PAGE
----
Esther Freud

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Esther Freud (centre) with William Dalrymple and Hanan Ashrawi.

Esther Freud (born 2 May 1963) is a British novelist.

Early life and training[edit]

Born in London, Freud is the daughter of painter Lucian Freud and Bernadine Coverley. She is also a great-granddaughter of Sigmund Freud and niece of Clement Freud. She travelled extensively with her mother as a child, and returned to London at the age of 16 to train as an actress at The Drama Centre.

Career[edit]

She has worked in television and theatre as both actress and writer. Her first credited television appearance, though inauspicious, was as a terrified diner in The Bill in 1984, running frantically out of a Chinese restaurant after it had received a bomb scare. A year later she appeared as an alien in the Doctor Who serial Attack of the Cybermen.[1] Her novels include the semi-autobiographical Hideous Kinky, which was adapted into a film starring Kate Winslet.

She is also the author of The Wild, Gaglow, and The Sea House. She also wrote the foreword for The Summer Book by Tove Jansson.

Freud was named as one of the 20 "Best of Young British Novelists" by Granta magazine in 1993. Her novels have been translated into 13 languages. She is also the co-founder (with Kitty Aldridge) of the women's theatre company Norfolk Broads.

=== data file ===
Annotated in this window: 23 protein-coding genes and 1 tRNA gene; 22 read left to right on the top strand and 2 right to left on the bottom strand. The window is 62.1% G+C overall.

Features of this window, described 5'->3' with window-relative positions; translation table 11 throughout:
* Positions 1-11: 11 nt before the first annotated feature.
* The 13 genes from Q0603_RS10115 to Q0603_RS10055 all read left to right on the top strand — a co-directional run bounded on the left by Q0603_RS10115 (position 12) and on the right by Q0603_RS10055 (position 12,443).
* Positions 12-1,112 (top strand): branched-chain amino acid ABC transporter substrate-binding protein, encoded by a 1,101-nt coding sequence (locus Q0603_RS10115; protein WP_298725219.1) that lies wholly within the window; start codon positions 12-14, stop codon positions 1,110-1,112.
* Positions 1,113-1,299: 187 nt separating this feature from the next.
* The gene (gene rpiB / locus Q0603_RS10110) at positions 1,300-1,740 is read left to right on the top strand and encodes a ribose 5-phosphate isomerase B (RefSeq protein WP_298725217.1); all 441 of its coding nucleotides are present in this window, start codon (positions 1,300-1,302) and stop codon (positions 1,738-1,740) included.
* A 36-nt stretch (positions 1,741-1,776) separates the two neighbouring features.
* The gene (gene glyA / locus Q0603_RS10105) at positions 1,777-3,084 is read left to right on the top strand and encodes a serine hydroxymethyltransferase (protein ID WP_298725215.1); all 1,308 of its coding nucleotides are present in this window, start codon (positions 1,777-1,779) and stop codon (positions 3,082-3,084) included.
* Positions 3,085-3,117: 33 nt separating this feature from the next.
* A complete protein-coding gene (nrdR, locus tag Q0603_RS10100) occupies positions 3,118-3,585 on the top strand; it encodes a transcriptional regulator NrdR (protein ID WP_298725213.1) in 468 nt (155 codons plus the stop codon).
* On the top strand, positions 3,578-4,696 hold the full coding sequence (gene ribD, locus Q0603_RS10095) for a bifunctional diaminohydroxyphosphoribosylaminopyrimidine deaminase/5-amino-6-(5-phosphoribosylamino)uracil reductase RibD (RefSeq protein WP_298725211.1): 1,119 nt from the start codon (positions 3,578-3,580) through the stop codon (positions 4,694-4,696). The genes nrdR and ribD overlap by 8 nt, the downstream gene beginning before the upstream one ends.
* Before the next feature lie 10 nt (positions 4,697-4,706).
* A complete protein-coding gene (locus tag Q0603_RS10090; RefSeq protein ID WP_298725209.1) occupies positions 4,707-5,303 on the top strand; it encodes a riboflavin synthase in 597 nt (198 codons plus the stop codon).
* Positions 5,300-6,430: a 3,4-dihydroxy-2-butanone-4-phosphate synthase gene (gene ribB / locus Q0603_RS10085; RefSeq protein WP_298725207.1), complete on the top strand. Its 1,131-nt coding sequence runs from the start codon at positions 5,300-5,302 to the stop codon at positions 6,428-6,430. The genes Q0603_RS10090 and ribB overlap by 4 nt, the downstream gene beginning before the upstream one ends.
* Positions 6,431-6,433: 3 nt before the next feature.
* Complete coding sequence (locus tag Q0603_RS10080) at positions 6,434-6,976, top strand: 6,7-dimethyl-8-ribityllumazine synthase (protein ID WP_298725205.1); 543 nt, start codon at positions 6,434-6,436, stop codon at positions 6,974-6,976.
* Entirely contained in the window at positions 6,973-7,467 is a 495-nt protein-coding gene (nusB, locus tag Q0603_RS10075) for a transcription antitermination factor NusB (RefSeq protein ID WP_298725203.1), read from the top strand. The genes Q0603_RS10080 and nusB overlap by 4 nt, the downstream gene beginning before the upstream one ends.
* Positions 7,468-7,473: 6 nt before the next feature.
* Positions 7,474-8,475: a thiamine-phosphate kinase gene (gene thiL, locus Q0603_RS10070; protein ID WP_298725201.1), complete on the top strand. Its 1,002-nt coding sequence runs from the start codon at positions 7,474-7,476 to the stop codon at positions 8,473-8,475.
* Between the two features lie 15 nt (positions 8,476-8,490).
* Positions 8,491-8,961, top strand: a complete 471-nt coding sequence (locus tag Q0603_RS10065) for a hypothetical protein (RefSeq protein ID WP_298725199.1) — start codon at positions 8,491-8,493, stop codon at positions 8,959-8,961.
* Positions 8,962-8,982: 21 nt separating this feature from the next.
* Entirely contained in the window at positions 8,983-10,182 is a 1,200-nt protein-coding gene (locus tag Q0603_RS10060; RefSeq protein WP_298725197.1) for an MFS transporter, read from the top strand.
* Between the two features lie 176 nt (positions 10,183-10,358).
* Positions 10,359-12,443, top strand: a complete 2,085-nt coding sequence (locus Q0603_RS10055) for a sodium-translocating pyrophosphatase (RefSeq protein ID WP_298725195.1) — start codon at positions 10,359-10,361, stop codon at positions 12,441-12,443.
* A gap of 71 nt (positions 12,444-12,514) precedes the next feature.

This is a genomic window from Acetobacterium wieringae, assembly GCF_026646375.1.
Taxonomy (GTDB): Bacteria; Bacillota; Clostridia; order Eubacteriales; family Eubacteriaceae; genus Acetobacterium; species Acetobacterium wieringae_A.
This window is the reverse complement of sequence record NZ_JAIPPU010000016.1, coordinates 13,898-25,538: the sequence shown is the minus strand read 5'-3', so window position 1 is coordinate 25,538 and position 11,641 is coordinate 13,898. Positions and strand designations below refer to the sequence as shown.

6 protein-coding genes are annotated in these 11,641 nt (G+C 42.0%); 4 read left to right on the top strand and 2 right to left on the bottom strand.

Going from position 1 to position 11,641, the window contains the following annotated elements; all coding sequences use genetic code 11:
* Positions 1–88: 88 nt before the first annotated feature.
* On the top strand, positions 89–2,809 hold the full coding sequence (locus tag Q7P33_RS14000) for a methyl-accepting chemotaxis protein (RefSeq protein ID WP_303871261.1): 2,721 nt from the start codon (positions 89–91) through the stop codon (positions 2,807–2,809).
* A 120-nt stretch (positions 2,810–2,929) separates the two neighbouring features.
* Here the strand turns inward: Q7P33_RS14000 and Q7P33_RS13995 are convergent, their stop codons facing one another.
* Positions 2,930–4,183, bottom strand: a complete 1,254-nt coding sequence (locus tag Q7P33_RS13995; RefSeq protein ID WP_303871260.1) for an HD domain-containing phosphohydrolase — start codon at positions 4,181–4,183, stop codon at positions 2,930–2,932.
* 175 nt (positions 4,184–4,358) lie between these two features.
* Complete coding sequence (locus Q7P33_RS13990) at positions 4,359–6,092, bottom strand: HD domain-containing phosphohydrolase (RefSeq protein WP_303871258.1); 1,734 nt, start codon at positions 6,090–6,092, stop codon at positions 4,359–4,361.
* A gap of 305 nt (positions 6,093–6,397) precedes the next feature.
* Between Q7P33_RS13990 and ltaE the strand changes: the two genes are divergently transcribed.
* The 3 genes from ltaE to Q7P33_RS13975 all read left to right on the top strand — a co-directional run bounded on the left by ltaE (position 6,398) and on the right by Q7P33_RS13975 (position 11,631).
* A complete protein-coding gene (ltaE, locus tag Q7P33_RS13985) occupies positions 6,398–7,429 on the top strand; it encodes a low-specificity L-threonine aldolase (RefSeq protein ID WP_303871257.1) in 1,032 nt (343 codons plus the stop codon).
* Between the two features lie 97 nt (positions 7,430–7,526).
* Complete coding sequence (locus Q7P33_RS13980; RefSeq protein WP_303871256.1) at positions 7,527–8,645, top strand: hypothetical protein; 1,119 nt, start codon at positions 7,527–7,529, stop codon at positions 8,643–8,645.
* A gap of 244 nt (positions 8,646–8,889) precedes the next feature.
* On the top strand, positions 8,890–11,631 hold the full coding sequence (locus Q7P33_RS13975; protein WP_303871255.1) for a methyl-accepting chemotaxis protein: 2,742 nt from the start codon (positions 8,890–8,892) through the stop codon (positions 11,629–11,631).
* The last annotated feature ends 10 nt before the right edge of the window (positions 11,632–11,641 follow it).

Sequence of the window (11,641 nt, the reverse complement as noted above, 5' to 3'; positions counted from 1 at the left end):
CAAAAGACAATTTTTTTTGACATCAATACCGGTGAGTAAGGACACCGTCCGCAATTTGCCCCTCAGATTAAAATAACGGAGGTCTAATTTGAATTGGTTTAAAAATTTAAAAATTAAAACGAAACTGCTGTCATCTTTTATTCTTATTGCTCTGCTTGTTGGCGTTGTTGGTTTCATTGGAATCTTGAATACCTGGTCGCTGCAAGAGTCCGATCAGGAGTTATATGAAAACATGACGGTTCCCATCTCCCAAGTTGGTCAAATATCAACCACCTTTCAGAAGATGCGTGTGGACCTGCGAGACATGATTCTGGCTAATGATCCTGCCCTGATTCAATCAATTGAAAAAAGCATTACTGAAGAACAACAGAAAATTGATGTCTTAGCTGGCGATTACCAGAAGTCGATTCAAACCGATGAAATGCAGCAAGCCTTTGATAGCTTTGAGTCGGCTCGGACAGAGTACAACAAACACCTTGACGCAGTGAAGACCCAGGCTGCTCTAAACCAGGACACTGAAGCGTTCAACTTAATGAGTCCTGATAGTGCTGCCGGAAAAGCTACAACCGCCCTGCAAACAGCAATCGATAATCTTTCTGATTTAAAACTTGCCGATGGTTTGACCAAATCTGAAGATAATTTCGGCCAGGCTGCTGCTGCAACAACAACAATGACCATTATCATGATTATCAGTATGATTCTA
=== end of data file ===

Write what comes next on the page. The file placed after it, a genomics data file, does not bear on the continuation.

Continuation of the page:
In 2009, she donated the short story Rice Cakes and Starbucks to Oxfam's 'Ox-Tales' project, four collections of UK stories written by 38 authors. Her story was published in the 'Water' collection.[2]

Personal life[edit]

Freud has a sister, fashion designer Bella Freud, and a half-brother, Noah Woodman. Her uncle was the late politician Sir Clement Freud. She has two cousins in the media; Matthew and broadcaster Emma.

She is married to actor David Morrissey, with whom she has three children, and maintains homes in London and Southwold.

Works[edit]

  • Hideous Kinky (1992)
  • Peerless Flats (1993)
  • Gaglow (1997)
  • The Wild (2000)
  • The Sea House (2003)
  • Love Falls (2007)
  • Lucky Break (2010)

See also[edit]

References[edit]

  1. ^ Freud, Esther (4 April 2009). "I was an alien in Dr Who". The Times (London). Retrieved 4 April 2009. 
  2. ^ Oxfam: Ox-Tales

External links[edit]